The issues around surrogacy

The govt has told SC that it does not support ‘commercial surrogacy’, and only Indian married infertile couples would be allowed to have a child by surrogacy.

Written by Shalini Nair | Published: November 2, 2015 12:10 am
Surrogacy, surrogacy in india, Surrogacy ban, Child surrogacy, commercial surrogacy, commercial surrogacy ban, SC surrogacy verdict,  Supreme Court, in-vitro fertilisation, india news, latest news, indian express The Indian government will not allow commercial surrogacy that involves exchange of money for anything apart from paying for the medical expenses for the mother and child.

The background

Surrogacy in India is estimated to be a $ 2.3 billion industry, but surrogate mothers are paid less than a tenth of what they get in the US. The mushrooming of IVF clinics, absence of a regulatory framework, and the availability of poor women willing to rent out their wombs has made India an attractive option for foreigners seeking a surrogate child. Several questions have been raised over the alleged exploitation of surrogate mothers, and over the need to safeguard their, the child’s, as well as the commissioning parents’ rights.

The Supreme Court in the 2008 Manji case held that commercial surrogacy was permissible in India. Baby Manji was commissioned by Japanese parents (through an unknown egg donor and the husband’s sperm) and was born to a surrogate mother in Gujarat. The parents divorced before the baby was born. The genetic father wanted the child’s custody, but Indian law barred single men from it, and Japanese law didn’t recognise surrogacy. The baby was ultimately granted a visa, but the case underscored the need for a regulatory framework for surrogacy in India. This was the genesis of the Assisted Reproductive Techniques (Regulation) Bill, 2014.

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Government line

The Indian government will not allow commercial surrogacy that involves exchange of money for anything apart from paying for the medical expenses for the mother and child. Thus, it will allow only ‘altruistic surrogacy’ — which, officials say, could in most cases involve a close blood relative.

In an affidavit to the Supreme Court last week, the government said it would henceforth “prohibit and penalise commercial surrogacy services” so as to protect the “dignity of Indian womanhood”, and to prevent “trafficking in human beings” and the “sale of surrogate child”. Only needy infertile Indian couples would be able to opt for surrogacy of the altruistic kind.

This line also excludes LGBTs, single men or women, couples in live-in relationships, as well as married couples who are proven to be fertile but choose to opt for surrogacy for reasons other than medical. The government’s view is based on the ethical stand that a child should not be the product of a transaction, and that motherhood should not be commodified. Also, the insistence on surrogacy instead of adoption is seen, from the gender-rights perspective, as propagating the patriarchal bloodline. The stand also emanates from health concerns such as the need for the child to be breast-fed for at least six months, or the issues faced by surrogate children born in India once they are taken by commissioning parents to countries that ban surrogacy — or those children who are abandoned due to deformities.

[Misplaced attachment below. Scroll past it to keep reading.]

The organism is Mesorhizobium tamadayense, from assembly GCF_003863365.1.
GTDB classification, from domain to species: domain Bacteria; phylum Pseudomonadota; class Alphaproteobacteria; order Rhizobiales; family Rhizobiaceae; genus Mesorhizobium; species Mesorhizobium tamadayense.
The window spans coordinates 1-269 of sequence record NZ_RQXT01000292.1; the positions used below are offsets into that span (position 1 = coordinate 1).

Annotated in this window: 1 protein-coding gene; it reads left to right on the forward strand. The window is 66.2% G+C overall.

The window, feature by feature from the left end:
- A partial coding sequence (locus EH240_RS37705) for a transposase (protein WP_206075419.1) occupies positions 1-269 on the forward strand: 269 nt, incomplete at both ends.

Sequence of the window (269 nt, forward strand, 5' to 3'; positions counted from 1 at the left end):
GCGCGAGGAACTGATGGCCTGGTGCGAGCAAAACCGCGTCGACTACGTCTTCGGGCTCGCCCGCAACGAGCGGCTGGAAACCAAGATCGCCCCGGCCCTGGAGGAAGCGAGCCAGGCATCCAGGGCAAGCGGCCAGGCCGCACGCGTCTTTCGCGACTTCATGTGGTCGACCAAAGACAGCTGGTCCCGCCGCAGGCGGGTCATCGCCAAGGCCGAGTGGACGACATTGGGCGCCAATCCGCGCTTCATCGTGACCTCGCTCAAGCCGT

Officials argue that India remains one of the few countries that still allows the practice. There is a complete ban on surrogacy in Germany, Norway, Italy, Sweden and Singapore. Surrogacy, of only the altruistic kind, is allowed in Canada, in certain Australian states, New Zealand, the UK, Greece, Denmark and the Netherlands. In the US, some states allow commercial surrogacy, but in a highly regulated environment. The only European countries where surrogacy is entirely legal are Russia and Ukraine.

ART Bill

A 2013 survey by the Centre for Social Research along with the WCD Ministry showed 68% of surrogate mothers in Delhi and 78% in Mumbai, were housemaids by profession. The report said India had become a rent-a-womb destination and called for a rights-based framework where surrogacy would involve no monetary transactions barring for the medical costs. However it also explicitly said that the law should allow LGBT, single parents and unmarried couples to opt for surrogate children — the Bill, which is expected to be tabled in Parliament soon, has chosen to ignore this recommendation.

The Bill paves the way for the setting up of national and state boards for ART, and makes registration of ART clinics mandatory. Only a healthy, married woman between the ages of 23 and 35, who has a child of her own above the age of three years, is allowed to become a surrogate mother, with the consent of her spouse. The commissioning parents must bear all medical expenses, insurance, etc., and are legally bound to accept the custody of the child/children irrespective of any abnormality that the child/children may have, and whether the parents separate before the child/children are born. Violators face imprisonment of up to five years or a fine of Rs 10 lakh, or both, for the first offence. The Bill prescribes a minimum compensation for the surrogate mother.